Are you asking your priests to bring this up in homilies?
When we had a convocation of our priests a week and a half ago, I told them that I would be coming out with this letter and asked them to be close collaborators with me in bringing this message to our men themselves, helping our men to know about it and to appreciate its importance and begin to process it and put it into their lives.
What forums are there in the diocese where men can get together and discuss this and other writings and grow in their faith?
It’s nearly 10 years now that we’ve had Catholic men’s conference. Those have been really wonderful occasions for us, and as a result of that we have a number of men’s groups that have started in parishes and continue, some meeting monthly, some biweekly. We also have men’s conferences in the Spanish language or bilingually. We just had one last weekend for Catholic Charismatic men in Spanish, and 1000 men gathered for that at one of our arenas here in a university. Coming up in another couple of weeks we have another one in Spanish—Hombres de Cristo, Hombres de Fe—Men in Christ, Men of Faith.
We also are grateful that we have very active Knights of Columbus councils in nearly all of our parishes, great leadership at the state level and at the local level. They have already been helpful in activating men in their faith and their service.
Do you feel that Pope Francis, during his visit here, had a special message for men?
He met with us bishops twice—once in Washington, DC, at the Cathedral of St. Matthew and once at the Seminary of St. Charles Borromeo in Philadelphia—and he was certainly urging us to be close to our priests, to engage our priests, support them, and to challenge them as well.
He urged two things in particular that we do, going back to the reason the Apostles chose the first seven deacons, which was so that the Apostles, the first bishops, would have time for prayer and for teaching. Those would be exactly what we need in order to engage in a spiritual battle. In order to find the fire of the Holy Spirit alive in our hearts and the Word of God alive in our hearts we have to be praying—praying ourselves, to deepen our relationship with Christ, praying with others, and teaching.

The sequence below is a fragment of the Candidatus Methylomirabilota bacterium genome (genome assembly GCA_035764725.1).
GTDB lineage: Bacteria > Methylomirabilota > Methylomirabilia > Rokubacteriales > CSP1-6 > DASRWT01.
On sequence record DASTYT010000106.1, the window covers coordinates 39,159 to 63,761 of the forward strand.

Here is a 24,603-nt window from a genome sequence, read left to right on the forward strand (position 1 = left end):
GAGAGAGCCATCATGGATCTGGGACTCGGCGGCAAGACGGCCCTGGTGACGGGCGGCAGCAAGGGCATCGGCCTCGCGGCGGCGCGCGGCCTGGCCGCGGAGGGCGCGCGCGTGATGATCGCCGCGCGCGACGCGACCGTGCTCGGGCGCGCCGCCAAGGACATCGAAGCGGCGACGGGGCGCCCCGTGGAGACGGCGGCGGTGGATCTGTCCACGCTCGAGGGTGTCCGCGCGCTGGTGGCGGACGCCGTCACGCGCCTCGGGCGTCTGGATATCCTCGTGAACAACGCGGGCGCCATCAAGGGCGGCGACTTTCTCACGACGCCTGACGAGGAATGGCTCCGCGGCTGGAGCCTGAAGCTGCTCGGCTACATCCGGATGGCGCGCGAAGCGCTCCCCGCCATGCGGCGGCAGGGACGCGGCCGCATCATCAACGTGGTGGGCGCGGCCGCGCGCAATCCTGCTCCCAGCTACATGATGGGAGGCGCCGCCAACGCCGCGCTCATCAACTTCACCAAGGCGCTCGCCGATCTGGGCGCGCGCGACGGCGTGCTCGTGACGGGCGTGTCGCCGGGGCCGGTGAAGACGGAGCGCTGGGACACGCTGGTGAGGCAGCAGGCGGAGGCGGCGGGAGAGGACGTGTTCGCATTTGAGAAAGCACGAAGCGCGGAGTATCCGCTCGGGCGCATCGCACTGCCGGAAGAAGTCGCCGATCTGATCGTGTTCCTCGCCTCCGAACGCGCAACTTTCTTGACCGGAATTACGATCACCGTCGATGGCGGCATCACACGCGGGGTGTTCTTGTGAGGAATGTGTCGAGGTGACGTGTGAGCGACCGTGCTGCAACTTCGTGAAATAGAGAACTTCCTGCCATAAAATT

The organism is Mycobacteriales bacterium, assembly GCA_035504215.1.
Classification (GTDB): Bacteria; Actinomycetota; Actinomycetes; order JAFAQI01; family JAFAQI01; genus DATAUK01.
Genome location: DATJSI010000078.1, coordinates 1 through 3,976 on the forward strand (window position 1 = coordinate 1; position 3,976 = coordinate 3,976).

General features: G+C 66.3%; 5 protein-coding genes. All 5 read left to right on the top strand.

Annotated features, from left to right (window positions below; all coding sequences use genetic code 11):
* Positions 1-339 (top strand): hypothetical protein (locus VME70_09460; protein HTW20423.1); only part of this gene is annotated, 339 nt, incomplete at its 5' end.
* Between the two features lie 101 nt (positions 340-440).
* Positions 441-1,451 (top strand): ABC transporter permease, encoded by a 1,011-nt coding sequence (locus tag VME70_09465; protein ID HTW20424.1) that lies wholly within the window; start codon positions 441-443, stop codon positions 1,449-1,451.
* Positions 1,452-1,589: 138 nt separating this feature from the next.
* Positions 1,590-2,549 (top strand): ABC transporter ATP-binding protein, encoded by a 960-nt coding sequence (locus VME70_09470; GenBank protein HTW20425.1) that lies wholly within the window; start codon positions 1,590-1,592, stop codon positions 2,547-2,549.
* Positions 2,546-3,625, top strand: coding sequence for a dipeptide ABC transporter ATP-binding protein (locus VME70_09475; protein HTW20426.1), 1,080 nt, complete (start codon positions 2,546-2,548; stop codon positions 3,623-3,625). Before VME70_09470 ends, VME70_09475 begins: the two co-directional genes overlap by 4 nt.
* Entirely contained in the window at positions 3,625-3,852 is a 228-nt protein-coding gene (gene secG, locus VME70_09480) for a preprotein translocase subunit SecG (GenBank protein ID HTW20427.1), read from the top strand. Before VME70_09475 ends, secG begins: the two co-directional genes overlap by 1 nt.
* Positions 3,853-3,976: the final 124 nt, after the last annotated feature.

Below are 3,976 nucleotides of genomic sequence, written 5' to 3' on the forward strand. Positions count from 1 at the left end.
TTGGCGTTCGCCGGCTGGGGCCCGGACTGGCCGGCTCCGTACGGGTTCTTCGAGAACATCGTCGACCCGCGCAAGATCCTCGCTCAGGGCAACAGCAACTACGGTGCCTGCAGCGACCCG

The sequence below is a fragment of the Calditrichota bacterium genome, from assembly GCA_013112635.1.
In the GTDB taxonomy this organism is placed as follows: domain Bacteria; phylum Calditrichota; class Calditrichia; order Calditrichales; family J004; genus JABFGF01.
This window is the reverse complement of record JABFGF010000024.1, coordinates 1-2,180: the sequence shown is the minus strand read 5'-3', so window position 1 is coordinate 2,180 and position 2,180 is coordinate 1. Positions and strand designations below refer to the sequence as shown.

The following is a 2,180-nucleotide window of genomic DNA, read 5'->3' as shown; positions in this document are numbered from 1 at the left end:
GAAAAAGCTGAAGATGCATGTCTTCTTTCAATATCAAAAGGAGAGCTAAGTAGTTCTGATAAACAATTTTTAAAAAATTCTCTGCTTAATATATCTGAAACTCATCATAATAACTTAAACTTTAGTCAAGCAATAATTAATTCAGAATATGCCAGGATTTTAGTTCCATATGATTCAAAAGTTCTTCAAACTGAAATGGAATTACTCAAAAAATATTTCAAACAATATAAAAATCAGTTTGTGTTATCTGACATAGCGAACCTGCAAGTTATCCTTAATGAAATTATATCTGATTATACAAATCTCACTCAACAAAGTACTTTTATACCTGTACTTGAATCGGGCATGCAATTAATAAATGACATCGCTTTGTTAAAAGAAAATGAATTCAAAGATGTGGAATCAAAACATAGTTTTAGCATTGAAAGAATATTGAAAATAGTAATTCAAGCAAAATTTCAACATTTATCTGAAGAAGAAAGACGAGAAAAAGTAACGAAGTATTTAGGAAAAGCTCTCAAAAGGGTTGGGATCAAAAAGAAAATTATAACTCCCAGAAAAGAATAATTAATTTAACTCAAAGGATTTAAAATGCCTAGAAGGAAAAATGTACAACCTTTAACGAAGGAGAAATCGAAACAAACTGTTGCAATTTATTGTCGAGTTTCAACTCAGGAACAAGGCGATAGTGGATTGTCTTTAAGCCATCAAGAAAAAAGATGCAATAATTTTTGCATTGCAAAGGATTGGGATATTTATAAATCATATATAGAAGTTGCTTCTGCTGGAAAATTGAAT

So especially those of us who are bishops and priests and deacons, I think he gave us some very helpful challenges for our leadership of all those who are ordained men.
What impressed you most about his visit?
There were several things. One is his constant thought of those who are forgotten, who are poor, who are overlooked or who are vulnerable. That’s exactly the kind of thing that men should feel drawn to. His example of going out to others and taking notice of them, I found that to be a really inspiring thing.
Secondly, I was very pleased that he spoke in Spanish. A high percentage of our young people are Hispanic, and a growing population of our Catholics are Hispanic, and I think that hearing the Pope speak in the Spanish language was an encouragement in that regard. But he was also very much embracing of all cultures and all sectors of the Church.
At the meeting with bishops in Philadelphia, he compared the family to the way we used to have these little mom and pop stores, and now we have shopping malls. He said that we used to have an intimacy of family that culture kind of supported, but now it’s become large and impersonalized in many ways. He pointed out why we need to be men of prayer—so we have a centering in Christ in our own lives, and to help our men to move in that same direction.
The Synod on the Family is about to begin in Rome. What do you predict will be the greatest long-lasting effect of this undertaking?
I don’t have any predictions of what will come out of it. I am certainly praying for it and am very interested in it. I think the fact that we’ve had a consistent focus on marriage and family for two years now, the whole Church getting engaged in this by having a “pre-synod” and the World Meeting of Families, and the synod coming up. And the position of the Holy Father to already simplify the ways the annulment process can be handled, all of that has helped us to be praying about, thinking about, focusing on the real great importance of marriage and the family in the Church today. And because it’s gone over this long length of time, it’s led all of us locally in parishes and families, the whole Church, to focus on a really huge issue, and that is really a great grace for us, and that will continue to bear fruit.